The SingleNest also packs down easily because of a multipurpose stuff sack that goes above and beyond. Unlike other comparable models, the SingleNest stuff sack comes with compression straps that shrink the hammock to nearly softball size (4 inches by 5 inches). When set up, the stuff sack serves another purpose, too, hanging attached to the middle of the hammock and acting as a great pouch to store snacks, your phone, or other small gear. Putting something with a little weight in the stuff sack even allows you to fold the sack over the hammock for cocoon-style protection from the sun or bugs.
The SingleNest also proved to be exceedingly durable during testing. The nylon material performed especially well on our water tests, beading water and not soaking through, even under the spray from a hose. The SingleNest is triple-stitched at the seams for reinforcement, making it feel more sturdy—and yet, unlike some of the other stitched models, the seams were not very noticeable or abrasive on the skin.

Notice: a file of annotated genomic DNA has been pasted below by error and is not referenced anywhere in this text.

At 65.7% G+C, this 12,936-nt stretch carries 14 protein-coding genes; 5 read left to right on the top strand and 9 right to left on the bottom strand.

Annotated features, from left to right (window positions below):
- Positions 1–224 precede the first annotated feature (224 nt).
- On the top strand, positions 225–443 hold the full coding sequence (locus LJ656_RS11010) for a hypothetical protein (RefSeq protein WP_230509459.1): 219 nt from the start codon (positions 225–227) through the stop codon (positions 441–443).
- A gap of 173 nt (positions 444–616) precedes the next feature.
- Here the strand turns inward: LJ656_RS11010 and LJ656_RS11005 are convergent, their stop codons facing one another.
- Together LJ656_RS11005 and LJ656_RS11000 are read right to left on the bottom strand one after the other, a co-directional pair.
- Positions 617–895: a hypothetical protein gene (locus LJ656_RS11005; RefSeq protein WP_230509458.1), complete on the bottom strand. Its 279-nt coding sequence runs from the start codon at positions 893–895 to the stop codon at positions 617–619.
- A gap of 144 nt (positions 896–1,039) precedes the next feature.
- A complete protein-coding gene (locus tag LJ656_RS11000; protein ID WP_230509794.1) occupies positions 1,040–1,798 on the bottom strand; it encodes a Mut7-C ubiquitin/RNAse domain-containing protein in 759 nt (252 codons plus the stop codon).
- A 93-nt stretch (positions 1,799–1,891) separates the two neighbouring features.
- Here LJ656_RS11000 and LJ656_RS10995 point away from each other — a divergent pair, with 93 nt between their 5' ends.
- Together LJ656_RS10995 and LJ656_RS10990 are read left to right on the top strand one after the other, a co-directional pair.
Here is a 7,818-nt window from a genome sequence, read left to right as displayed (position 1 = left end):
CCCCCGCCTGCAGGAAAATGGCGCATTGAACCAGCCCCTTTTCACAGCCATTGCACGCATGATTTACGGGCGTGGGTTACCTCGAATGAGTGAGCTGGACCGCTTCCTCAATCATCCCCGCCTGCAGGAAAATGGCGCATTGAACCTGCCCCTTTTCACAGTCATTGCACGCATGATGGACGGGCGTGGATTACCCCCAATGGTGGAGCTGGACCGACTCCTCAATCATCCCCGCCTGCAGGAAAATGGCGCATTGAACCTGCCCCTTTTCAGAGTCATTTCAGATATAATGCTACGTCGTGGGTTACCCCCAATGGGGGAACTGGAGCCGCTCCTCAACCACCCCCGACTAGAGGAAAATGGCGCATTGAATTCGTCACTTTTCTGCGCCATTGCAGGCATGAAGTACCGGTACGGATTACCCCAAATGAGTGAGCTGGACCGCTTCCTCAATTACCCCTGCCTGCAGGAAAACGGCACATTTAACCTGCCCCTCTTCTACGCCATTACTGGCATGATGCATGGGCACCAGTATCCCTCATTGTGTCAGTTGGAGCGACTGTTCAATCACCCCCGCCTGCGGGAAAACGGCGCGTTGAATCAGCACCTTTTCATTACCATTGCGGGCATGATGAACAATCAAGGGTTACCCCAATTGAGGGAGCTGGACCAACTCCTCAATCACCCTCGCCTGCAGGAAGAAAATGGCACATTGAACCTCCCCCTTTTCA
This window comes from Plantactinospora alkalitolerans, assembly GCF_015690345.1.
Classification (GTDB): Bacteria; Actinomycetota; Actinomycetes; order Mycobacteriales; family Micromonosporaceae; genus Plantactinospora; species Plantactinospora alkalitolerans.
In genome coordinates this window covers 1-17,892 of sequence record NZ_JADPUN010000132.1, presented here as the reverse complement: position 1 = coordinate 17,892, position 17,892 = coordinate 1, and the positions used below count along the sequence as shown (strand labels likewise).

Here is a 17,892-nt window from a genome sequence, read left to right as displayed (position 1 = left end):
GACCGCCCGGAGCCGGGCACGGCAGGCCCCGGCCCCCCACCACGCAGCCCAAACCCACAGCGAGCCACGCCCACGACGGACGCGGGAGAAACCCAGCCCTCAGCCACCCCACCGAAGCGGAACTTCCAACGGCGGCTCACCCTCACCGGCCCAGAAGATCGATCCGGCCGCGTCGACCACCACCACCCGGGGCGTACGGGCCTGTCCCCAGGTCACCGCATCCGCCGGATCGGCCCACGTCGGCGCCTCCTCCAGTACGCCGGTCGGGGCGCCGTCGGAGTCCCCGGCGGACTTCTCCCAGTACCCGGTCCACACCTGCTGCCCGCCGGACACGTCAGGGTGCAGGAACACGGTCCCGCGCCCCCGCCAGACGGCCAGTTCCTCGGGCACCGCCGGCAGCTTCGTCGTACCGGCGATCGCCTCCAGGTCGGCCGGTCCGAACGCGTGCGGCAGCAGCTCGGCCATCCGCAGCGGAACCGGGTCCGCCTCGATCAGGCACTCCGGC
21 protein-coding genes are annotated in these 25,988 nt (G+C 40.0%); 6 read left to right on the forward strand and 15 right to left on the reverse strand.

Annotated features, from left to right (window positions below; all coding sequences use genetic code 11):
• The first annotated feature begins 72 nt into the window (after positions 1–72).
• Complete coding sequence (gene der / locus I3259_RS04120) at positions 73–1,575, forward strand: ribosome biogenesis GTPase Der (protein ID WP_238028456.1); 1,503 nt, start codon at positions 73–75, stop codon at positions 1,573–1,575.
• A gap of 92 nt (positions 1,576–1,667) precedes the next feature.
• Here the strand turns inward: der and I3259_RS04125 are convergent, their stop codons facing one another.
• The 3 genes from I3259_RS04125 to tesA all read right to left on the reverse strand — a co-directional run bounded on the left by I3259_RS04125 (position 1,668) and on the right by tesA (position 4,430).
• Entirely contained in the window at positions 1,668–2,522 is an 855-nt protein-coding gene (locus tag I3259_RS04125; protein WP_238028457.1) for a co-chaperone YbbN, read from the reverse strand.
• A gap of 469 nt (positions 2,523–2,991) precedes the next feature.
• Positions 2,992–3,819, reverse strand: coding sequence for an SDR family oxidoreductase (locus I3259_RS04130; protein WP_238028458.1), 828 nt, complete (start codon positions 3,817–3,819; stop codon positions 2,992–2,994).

One thing to remember is that you will need to buy suspension straps separately for this hammock (this was the case with all the hammocks we tested). To attach the hammock to suspension straps, the ENO SingleNest offers small aluminum wire gate carabiners at the end of a short nautical-grade cord to make for easy and secure setup options. Compared with the open-ended S-hook attachments on some of the other models we tested, these carabiners snap completely shut and hook firmly on the hanging straps, giving you an extra layer of security when swinging in your hammock. And when compared with the stainless steel carabiners of some other models, the SingleNest aluminum carabiners promoted smoother action, meaning they were less prone to getting jammed.